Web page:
Sending Office: Honorable Suzan K. DelBene
The social media incident years back with
Cambridge Analytica demonstrates how our country’s lack of privacy regulations compromises American’s personal data. While possibly the most publicized, this was far from the only breach of consumer privacy.
Unfortunately, it is no secret that Congress has not kept up with the pace of technology when it comes to protecting consumer privacy. While the Federal Trade Commission (FTC)
has tried to police internet companies through some ad-hoc enforcement actions, they could use stronger legal mechanisms to protect consumers and set clear rules of the road for companies. That’s why we are introducing legislation requiring companies to disclose
what they’re collecting and why, especially if it’s being shared with another party. And if companies fail to adjust, the FTC and state attorneys’ general will have a stronger hand to bring companies into compliance.
Specifically, the bill would:
Gives Consumers Control Over Their Data:
Directs the Federal Trade Commission (FTC) to put forward regulations no more than 90 days after enactment, that require platforms to put in place opt-in protocols
An opt-in model will allow consumers to pick and choose who has access to their information and who doesn’t.
Stronger Enforcement for Bad Actors:
Makes the FTC the primary enforcer of consumer privacy. If the FTC does not act within 60 days of being notified of a violation, the enforcement authority opens to include state attorneys’
general. This creates a safety net protecting consumers’ data.
Allows the FTC to fine companies who are in violation of federal privacy regulations on their first offense. Currently, companies can only be fined once they have gone through the
consent decree process.
Provides FTC with additional resources to better protect consumer privacy. This bill will provide the FTC with 50 additional full-time personnel, 15 of which must be technical experts,
and an additional $35 million in monetary resources.
Requires companies to obtain privacy audits by a neutral third party and submit those results to the FTC every two years. This will ensure that businesses who collect, store, or share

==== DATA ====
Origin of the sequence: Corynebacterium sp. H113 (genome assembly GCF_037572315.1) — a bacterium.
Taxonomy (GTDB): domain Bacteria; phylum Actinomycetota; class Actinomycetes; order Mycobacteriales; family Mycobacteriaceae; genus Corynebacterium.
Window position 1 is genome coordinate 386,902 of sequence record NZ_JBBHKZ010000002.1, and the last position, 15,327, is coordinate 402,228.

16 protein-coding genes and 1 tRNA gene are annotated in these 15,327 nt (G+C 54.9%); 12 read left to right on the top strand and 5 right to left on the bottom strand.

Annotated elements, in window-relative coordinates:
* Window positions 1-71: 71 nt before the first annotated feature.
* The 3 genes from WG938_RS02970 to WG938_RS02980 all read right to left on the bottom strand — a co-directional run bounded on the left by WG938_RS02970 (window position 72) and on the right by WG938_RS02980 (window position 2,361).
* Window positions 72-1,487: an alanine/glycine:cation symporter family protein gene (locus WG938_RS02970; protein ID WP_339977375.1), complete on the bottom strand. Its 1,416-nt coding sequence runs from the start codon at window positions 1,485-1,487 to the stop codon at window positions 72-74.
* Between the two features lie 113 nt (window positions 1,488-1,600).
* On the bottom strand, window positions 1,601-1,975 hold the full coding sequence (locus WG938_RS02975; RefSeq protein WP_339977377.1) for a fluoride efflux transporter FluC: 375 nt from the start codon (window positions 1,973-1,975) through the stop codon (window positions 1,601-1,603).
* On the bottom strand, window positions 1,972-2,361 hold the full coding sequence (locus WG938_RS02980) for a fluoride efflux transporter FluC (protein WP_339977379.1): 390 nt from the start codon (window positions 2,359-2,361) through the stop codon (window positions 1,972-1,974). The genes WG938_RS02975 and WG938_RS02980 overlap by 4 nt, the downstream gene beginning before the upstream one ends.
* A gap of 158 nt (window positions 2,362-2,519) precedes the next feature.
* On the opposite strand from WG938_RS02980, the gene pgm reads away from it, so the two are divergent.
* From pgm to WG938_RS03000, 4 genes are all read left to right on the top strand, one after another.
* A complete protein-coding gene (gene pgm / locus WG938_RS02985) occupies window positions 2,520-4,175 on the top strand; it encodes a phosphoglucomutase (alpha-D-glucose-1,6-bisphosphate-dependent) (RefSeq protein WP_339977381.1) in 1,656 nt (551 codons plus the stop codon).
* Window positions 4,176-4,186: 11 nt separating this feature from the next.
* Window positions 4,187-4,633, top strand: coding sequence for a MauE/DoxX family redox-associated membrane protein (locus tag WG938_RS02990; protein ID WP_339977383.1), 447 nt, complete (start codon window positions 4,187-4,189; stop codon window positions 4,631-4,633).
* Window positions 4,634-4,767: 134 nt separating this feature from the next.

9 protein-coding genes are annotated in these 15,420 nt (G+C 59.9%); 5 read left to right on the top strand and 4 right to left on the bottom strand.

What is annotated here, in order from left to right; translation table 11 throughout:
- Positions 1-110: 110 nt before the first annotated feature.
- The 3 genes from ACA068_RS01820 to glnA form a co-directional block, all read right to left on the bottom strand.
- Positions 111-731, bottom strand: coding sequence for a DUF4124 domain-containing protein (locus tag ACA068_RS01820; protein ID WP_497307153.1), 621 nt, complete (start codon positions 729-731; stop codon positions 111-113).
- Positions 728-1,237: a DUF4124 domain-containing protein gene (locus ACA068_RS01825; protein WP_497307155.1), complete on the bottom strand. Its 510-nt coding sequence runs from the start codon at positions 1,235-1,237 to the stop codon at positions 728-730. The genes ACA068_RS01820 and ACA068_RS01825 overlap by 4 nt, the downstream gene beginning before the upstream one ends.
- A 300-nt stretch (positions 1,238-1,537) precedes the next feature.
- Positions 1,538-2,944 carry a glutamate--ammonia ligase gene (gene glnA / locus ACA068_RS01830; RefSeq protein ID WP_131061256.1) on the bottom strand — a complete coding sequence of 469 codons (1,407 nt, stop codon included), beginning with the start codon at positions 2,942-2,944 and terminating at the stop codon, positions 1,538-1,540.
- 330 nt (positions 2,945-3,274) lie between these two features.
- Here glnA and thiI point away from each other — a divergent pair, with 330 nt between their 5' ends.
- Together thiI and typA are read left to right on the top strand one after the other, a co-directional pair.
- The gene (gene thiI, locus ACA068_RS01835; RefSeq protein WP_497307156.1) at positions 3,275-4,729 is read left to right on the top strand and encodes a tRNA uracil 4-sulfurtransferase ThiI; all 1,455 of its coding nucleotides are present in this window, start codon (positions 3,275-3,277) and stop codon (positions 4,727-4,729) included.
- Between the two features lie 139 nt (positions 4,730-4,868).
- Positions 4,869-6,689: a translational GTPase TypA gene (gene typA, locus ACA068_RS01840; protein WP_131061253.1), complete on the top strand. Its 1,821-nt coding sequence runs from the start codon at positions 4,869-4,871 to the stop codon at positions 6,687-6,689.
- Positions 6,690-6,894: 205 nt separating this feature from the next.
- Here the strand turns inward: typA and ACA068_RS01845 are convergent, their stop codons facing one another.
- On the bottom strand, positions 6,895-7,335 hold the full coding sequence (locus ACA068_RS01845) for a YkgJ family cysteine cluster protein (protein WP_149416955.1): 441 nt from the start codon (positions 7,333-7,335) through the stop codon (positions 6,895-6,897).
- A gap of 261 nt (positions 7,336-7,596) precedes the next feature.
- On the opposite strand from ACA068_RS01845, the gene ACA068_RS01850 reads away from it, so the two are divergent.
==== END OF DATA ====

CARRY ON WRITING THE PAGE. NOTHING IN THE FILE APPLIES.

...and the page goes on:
consumers’ data are continuously keeping privacy top of mind.
- Makes the FTC the primary enforcer of consumer privacy. If the FTC does not act within 60 days of being notified of a violation, the enforcement authority opens to include state attorneys’
Requiring Sensitive Personal Data be Protected:
This bill defines Sensitive Personal Information. Sensitive Personal Information encompasses genetic data, financial account information, geolocations, and information about religious
beliefs and sexual orientation, and more.
- This bill defines Sensitive Personal Information. Sensitive Personal Information encompasses genetic data, financial account information, geolocations, and information about religious
Creates a National Standard:
- One federal standard will empower consumers to understand their rights in plain English and avoid confusion no matter where in the country they live.
- Empowers U.S. companies, large and small, to compete on a global stage by requiring them to abide by one clear standard instead of varying state-by-state data requirements.
- A national privacy standard will make conducting business in the U.S. less burdensome for startups.
Consumer privacy laws for the digital age are long overdue, but we are also way behind in the way we think about policies that impact digital trade. Tech is a bright spot in
our economy, one of the places where we actually have a trade surplus. U.S. innovators are creating jobs and driving incredible growth, but the patchwork of privacy frameworks around the world are creating tensions about which standards apply. The U.S. is
already behind with the EU pushing GDPR worldwide. We have an opportunity to catch up, and this important legislation would be a great start.
For questions or to cosponsor, please contact Sasha Bernhard (firstname.lastname@example.org)
Rep. Suzan DelBene
e-Dear Colleague version 2.0